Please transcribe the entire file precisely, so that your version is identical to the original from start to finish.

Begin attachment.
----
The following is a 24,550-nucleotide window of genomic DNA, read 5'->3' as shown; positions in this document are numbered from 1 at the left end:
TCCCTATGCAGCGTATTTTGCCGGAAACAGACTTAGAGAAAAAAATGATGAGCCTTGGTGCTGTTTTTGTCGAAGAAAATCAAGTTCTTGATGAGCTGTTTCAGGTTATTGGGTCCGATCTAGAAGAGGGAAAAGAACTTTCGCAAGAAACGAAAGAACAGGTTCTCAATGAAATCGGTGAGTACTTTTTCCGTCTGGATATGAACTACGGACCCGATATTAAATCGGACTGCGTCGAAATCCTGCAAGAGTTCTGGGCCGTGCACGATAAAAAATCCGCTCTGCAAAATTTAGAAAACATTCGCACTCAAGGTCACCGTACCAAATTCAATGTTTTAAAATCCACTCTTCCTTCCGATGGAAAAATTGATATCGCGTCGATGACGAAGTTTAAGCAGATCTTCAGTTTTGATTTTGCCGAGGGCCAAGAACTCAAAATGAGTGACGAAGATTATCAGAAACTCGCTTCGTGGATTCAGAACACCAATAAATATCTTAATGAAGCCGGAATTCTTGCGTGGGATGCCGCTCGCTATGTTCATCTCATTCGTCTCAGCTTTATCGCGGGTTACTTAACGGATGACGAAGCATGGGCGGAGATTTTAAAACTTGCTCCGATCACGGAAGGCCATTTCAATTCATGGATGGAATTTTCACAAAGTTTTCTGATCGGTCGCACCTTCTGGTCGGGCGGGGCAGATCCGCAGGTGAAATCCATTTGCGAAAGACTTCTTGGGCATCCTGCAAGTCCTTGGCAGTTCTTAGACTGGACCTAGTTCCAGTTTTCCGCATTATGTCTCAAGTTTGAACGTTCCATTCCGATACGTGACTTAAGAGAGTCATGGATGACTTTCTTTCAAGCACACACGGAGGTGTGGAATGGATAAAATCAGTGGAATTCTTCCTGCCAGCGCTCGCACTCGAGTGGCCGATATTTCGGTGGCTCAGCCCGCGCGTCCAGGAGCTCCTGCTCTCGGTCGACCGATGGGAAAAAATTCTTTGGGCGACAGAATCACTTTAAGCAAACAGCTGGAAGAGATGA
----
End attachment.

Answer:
The following is a 24,550-nucleotide window of genomic DNA, read 5'->3' as shown; positions in this document are numbered from 1 at the left end:
TCCCTATGCAGCGTATTTTGCCGGAAACAGACTTAGAGAAAAAAATGATGAGCCTTGGTGCTGTTTTTGTCGAAGAAAATCAAGTTCTTGATGAGCTGTTTCAGGTTATTGGGTCCGATCTAGAAGAGGGAAAAGAACTTTCGCAAGAAACGAAAGAACAGGTTCTCAATGAAATCGGTGAGTACTTTTTCCGTCTGGATATGAACTACGGACCCGATATTAAATCGGACTGCGTCGAAATCCTGCAAGAGTTCTGGGCCGTGCACGATAAAAAATCCGCTCTGCAAAATTTAGAAAACATTCGCACTCAAGGTCACCGTACCAAATTCAATGTTTTAAAATCCACTCTTCCTTCCGATGGAAAAATTGATATCGCGTCGATGACGAAGTTTAAGCAGATCTTCAGTTTTGATTTTGCCGAGGGCCAAGAACTCAAAATGAGTGACGAAGATTATCAGAAACTCGCTTCGTGGATTCAGAACACCAATAAATATCTTAATGAAGCCGGAATTCTTGCGTGGGATGCCGCTCGCTATGTTCATCTCATTCGTCTCAGCTTTATCGCGGGTTACTTAACGGATGACGAAGCATGGGCGGAGATTTTAAAACTTGCTCCGATCACGGAAGGCCATTTCAATTCATGGATGGAATTTTCACAAAGTTTTCTGATCGGTCGCACCTTCTGGTCGGGCGGGGCAGATCCGCAGGTGAAATCCATTTGCGAAAGACTTCTTGGGCATCCTGCAAGTCCTTGGCAGTTCTTAGACTGGACCTAGTTCCAGTTTTCCGCATTATGTCTCAAGTTTGAACGTTCCATTCCGATACGTGACTTAAGAGAGTCATGGATGACTTTCTTTCAAGCACACACGGAGGTGTGGAATGGATAAAATCAGTGGAATTCTTCCTGCCAGCGCTCGCACTCGAGTGGCCGATATTTCGGTGGCTCAGCCCGCGCGTCCAGGAGCTCCTGCTCTCGGTCGACCGATGGGAAAAAATTCTTTGGGCGACAGAATCACTTTAAGCAAACAGCTGGAAGAGATGA